Decoding Tarot

By Jo Phillips

Tarot cards hold a mysterious place in many people’s hearts, some love some fear, yet the esoteric background is not quite what we think it is. These cards, used to tell fortunes and futures decoding our journeys, have their roots not in fortune telling but in games and were adopted only later in their history as ways to ‘read into the future’. Find out more here in Decoding Tarot.

Image on left Lorenzo Belenguer

The tarot was first known in Italy as Trionfi and later as Tarocchi or Tarocks are cards that make up a pack, used from at least the mid-15th century and used across Europe initially to play card games. 

The earliest evidence of a tarot deck used for fortune-telling comes from an unsigned manuscript from around 1750 which documents rudimentary information on foretelling future events or discovering hidden knowledge, usually with the aid of supernatural powers.  

The popularisation of esoteric tarot started with Antoine Court a former Protestant pastor, born in Nîmes France, who initiated the interpretation of the Tarot as cards that were understood by few, mysterious or secret full of timeless esoteric wisdom.  In the 1780s that both he and Jean-Baptiste Alliette popularized tarot “readings” in Paris.

The early French occultists claimed that tarot cards had esoteric links to ancient spiritual texts from different schools of thought including Egypt writings, the Kabbalah, Indic Tantra, or the I Ching. 

However, research highlights that tarot cards were invented in northern Italy in the mid-15th century and confirmed that there is no evidence of tarot cards for divination until the late 18th century.

While there are many variations of the tarot, the most commercially popular is that of the Rider-Waite-Smith. Brought to life by artist Pamela Colman Smith, the tarot deck is the basis for most modern decks and was initially published in 1909.

Both were members of a secret occult society which is how they meet. The cult and both of them were obsessed with Jewish mysticism and introduced a Christianised version of the mystic path of the Jewish religion known as kabbalah which they referred to as cabala, looking to try to convert Jewish people to Christianity. It was however very difficult to study Kabbalah so it’s hugely unlike their knowledge would have been truly learnt.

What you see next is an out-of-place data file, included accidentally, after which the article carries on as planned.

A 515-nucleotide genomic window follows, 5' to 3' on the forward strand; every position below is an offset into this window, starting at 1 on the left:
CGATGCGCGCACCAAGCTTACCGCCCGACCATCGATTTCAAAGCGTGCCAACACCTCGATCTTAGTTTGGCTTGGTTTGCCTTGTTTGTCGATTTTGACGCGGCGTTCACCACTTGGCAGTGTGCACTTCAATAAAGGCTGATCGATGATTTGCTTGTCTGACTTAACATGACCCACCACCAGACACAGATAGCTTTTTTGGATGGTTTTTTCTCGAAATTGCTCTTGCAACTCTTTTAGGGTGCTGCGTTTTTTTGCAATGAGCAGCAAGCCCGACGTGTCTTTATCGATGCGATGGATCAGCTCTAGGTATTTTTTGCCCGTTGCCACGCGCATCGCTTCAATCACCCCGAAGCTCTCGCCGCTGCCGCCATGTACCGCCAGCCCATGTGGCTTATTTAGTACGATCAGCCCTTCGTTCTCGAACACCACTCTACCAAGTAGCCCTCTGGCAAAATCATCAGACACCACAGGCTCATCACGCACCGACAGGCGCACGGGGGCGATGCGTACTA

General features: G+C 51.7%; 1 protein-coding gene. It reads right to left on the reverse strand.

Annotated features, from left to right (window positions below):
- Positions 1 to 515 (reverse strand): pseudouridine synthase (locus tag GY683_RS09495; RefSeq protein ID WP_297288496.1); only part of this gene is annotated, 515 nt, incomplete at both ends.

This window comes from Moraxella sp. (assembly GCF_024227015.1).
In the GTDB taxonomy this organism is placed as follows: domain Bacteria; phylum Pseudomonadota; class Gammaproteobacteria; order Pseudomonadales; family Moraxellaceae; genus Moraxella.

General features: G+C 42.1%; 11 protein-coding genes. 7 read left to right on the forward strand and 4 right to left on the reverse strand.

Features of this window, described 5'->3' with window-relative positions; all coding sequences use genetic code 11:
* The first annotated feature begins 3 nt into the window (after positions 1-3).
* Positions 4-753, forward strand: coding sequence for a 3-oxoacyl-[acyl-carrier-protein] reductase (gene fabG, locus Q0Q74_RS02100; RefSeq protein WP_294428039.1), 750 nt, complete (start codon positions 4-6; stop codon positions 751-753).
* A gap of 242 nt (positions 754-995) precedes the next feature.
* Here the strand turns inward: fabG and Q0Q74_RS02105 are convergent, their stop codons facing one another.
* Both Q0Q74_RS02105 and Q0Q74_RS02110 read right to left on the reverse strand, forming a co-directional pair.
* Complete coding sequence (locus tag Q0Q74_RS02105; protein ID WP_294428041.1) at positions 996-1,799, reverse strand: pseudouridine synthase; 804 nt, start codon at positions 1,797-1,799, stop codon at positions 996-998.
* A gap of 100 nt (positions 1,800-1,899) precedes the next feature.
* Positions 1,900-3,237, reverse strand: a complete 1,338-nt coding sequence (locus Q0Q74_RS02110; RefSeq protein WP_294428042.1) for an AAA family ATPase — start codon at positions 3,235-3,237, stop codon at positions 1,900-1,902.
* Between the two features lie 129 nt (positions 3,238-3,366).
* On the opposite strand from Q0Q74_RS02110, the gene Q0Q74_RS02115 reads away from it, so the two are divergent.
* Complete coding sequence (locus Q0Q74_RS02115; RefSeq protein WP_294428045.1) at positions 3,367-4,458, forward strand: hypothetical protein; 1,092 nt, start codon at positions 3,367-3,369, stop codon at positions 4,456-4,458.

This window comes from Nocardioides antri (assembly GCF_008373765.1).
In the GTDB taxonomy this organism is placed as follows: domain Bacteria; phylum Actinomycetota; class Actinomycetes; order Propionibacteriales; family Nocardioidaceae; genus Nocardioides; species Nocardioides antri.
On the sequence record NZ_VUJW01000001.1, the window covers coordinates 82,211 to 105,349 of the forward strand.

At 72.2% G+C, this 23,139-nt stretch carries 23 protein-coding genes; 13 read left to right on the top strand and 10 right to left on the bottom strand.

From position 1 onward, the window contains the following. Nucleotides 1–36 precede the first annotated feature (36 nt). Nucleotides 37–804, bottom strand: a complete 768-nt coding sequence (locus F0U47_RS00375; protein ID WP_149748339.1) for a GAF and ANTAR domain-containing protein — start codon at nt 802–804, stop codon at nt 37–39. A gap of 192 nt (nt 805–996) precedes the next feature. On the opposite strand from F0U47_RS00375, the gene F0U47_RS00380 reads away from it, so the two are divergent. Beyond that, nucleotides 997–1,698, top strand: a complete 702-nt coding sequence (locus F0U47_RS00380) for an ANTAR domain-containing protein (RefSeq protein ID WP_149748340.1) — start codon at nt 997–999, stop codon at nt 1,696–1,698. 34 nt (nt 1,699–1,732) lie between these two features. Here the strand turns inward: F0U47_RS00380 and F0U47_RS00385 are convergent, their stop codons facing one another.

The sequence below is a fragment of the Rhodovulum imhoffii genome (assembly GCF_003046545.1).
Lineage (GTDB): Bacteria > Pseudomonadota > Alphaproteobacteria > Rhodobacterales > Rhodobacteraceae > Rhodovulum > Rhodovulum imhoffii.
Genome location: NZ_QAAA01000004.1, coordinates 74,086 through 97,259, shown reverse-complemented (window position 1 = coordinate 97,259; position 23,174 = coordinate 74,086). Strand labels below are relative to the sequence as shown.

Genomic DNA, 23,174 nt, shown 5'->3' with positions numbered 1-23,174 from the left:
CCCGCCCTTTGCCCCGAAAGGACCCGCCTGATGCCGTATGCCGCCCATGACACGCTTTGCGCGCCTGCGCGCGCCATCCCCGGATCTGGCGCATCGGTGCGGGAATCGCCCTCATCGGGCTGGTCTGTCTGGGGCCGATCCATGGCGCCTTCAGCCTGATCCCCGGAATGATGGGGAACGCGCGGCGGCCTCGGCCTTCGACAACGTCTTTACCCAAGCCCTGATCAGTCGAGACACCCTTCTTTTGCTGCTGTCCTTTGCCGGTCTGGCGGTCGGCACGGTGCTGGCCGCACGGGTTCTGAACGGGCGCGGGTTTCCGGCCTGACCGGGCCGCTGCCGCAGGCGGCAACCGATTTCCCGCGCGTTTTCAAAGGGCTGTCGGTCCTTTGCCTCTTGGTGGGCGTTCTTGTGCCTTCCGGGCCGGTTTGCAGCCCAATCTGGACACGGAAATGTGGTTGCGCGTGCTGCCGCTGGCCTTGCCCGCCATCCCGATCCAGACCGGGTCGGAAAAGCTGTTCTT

A set of modern-day cards is made up of 78 cards divided into two groups major arcana, which has 22 cards, and minor arcana, which has 56 cards. The major arcana have pictures representing various forces, characters, virtues, and vices. The 56 minor arcana cards are divided into four suits of 14 cards each, not unlike regular playing cards they are made up of wands, cups, swords and pentacles. Each of the four suits represents different meanings:- money, emotions, work and willpower.

The major picture cards show archetypes within society from the Emporer via the fool, but what if we re-represented these cards for the modern-day world?

Queer Tarot: A gender-fluid journey of discovery and self-love is a project that the nonbinary artist Lorenzo Belenguer started in the Autumn of 2022. The first work of the series will be exhibited at the group show Behind the Lens, which will take place at the St Pancras Hospital Conference Centre Gallery, 4 St Pancras Way, NW1 0PE. 

Starting with the Major Arcanes, Belenguer will exhibit the first card: N. 0 The Fool, renamed as Foolishness, to remove the gender and create a liberated version free of stereotypes. The second work, titled: N. 1 Wizardry,  will be exhibited at another venue to be confirmed.

The Tarot cards are powerful tools for initiating a beautiful journey of self-love and acceptance by discovering the feminine and masculine in all of us in a non-judgmental manner.

Belenguer’s reinterpretation of the Tarot cards moves away from the rigid binary system and continues non-binary and gender-fluid. Gender-neutral nouns such as Foolishness or wizardry are used to facilitate the liberation from gender roles and conformity. A variety of symbols from different traditions in this journey of self-discovery and self-love.

I became quite knowledgable on playing the Tarot cards when I was a teenager. People in my village will come to me for Tarot reading and they found it helpful especially when discussing a dilemma. The majority of the discussions, their instinct was already telling them which way to go, but they needed an bit of clarity. Then, I moved to Paris and London, where I’m based, and lost practice. Now, in my 50s, I feel settled and the knowledge and need to practise Tarot is back. My main intention initiating the Queer Tarot is to create a tangible collection of drawings; anybody is invited to start this personal journey. Be brave; be you.”

Lorenzo Belenguer

There is little information as to where the initial characters came from or who assigned the personality type to each. This makes it all the more freeing to explore new ways to decode this magical system.

Behind the Camera Lens A group show of 43 artists exploring their individual interpretations of the theme Behind the Camera Lens. St Pancras Hospital Conference Centre Gallery 4 St Pancras Way, NW1 0PE. Monday 6 February until Friday 12 May 2023. Monday to Saturday from 10 am to 5pm. Curated by Peter Herbert

Lorenzo Belenguer is a nonbinary visual artist based in London, born in Valencia (Spain), and strongly influenced by Minimalism and Arte Povera.

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